“Hylics” by Mason Lindroth.

“[A] recreational program with light JRPG elements.”

The plot of the alternative role-playing game “Hylics” is not an obvious arc story. From the mind of Mason Lindroth arised a strange, but also beautiful melody, whose notes are consisting of magical televisions that unlock special attacks, a cone hailing cult, three sages, subtle references to his former creations with the formidable clay aesthetics as well as vegetables, burritos, bath tubs and juice boxes.

Do not let my short description with its wild associations mislead you. It would be easy to conclude that “Hylics” is like the dodecaphonism of indie games, while all the others are classic music. That would be just some edgy bullshit statement that I could not agree with. The setting may be absurd or even surreal at times, but the core design itself is still pretty traditionally structured.

With a party of up to four people you will explore the mystical island, trying to complete quests and to fight enemies to progress. To become stronger in these battles, you will not have to gain experience points and level up; instead your status points mostly on your equipment, buffs and on your grinding. Wait! No, please, do read further – I do not mean the typical grinding! Or at least not completely… Grinding in “Hylics” is a somewhat special procedure: Every now and then you will collect meat and whenever you die, you will arrive in the afterlife. There is a grinding machine, which allows you to transform the collected meat into flesh points, which are basically your hit or energy points.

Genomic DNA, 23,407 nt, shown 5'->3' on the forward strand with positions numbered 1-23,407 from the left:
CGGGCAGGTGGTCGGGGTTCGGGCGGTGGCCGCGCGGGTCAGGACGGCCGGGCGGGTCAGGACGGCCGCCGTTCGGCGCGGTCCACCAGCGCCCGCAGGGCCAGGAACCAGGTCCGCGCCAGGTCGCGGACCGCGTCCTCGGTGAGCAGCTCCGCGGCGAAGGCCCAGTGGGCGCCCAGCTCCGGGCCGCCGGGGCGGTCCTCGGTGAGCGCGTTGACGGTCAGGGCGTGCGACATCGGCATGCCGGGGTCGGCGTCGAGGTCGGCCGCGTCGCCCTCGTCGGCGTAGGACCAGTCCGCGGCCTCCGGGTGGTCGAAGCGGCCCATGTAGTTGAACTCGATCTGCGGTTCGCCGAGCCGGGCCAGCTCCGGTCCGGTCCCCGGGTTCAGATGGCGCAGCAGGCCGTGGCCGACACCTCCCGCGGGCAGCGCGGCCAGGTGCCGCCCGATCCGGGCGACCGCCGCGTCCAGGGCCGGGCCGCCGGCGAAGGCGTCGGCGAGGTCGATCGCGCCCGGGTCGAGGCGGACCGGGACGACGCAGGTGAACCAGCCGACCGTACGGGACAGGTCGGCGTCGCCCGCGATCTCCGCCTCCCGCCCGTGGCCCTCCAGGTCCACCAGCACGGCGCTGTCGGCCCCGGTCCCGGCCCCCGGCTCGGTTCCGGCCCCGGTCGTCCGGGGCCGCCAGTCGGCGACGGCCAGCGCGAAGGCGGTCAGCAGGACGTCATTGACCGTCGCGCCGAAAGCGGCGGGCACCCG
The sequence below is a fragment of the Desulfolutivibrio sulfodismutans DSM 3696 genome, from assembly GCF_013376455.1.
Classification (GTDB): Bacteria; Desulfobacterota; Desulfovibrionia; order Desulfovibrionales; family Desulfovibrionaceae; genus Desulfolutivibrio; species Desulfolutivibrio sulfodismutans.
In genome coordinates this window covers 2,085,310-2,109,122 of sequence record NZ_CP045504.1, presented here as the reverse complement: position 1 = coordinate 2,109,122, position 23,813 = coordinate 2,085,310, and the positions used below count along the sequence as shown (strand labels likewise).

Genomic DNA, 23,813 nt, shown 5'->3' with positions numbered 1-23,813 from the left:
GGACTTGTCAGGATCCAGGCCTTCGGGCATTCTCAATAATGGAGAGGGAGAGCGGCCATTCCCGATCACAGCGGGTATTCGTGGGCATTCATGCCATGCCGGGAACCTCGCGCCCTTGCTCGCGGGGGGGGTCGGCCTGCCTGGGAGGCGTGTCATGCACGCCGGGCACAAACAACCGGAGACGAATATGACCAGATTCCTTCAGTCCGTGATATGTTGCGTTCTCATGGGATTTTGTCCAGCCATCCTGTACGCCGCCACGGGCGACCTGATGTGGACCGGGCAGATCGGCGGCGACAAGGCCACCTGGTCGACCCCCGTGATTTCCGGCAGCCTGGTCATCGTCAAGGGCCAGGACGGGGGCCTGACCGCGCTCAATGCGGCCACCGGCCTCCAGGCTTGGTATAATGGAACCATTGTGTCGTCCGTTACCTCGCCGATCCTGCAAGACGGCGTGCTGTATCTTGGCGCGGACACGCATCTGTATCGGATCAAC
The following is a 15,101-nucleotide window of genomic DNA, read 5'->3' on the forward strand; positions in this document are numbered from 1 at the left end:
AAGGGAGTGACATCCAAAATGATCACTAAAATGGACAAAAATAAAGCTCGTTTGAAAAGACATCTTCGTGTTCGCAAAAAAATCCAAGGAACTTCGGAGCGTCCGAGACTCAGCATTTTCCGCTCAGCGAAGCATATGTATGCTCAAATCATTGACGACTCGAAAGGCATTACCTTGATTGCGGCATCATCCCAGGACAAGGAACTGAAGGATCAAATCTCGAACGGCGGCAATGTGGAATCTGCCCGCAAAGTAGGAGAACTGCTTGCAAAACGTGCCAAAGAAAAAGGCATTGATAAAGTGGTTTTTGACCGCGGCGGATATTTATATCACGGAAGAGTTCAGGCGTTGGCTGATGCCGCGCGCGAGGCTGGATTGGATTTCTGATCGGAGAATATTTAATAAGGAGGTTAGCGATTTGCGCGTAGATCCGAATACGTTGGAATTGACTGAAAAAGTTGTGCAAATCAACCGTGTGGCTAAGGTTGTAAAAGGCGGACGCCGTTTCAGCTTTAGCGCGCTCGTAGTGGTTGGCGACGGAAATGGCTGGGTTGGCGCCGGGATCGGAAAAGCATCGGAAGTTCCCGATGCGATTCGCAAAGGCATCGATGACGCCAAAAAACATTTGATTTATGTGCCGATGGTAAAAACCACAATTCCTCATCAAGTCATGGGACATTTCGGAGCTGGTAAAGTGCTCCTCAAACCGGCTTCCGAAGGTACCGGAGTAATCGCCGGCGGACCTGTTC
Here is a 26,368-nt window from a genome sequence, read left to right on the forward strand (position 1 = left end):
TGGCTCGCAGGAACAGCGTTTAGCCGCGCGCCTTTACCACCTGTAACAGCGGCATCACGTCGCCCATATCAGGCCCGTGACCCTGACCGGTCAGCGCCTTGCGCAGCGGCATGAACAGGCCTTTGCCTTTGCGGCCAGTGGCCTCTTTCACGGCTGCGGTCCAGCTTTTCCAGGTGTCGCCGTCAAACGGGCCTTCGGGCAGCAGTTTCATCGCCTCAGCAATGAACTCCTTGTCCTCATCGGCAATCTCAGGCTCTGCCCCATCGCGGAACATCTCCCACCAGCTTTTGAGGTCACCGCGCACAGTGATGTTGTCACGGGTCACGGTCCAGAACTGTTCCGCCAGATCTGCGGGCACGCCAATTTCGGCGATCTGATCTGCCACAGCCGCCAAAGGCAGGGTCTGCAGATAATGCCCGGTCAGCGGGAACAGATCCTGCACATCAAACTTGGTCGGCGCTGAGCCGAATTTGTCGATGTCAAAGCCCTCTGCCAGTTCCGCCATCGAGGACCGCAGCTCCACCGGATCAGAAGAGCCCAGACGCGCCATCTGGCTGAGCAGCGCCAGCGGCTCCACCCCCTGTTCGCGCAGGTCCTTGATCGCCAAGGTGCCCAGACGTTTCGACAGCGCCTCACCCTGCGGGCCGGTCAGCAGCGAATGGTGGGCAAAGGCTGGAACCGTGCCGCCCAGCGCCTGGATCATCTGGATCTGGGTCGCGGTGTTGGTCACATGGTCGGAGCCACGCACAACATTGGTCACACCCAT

So if you are in the mood for an entertaining drive into a world beyond your fantasy with wonderous places and passages to explore, but would still like the comfort of turn-based battles and familiar genre structures, then “Hylics” is waiting for you.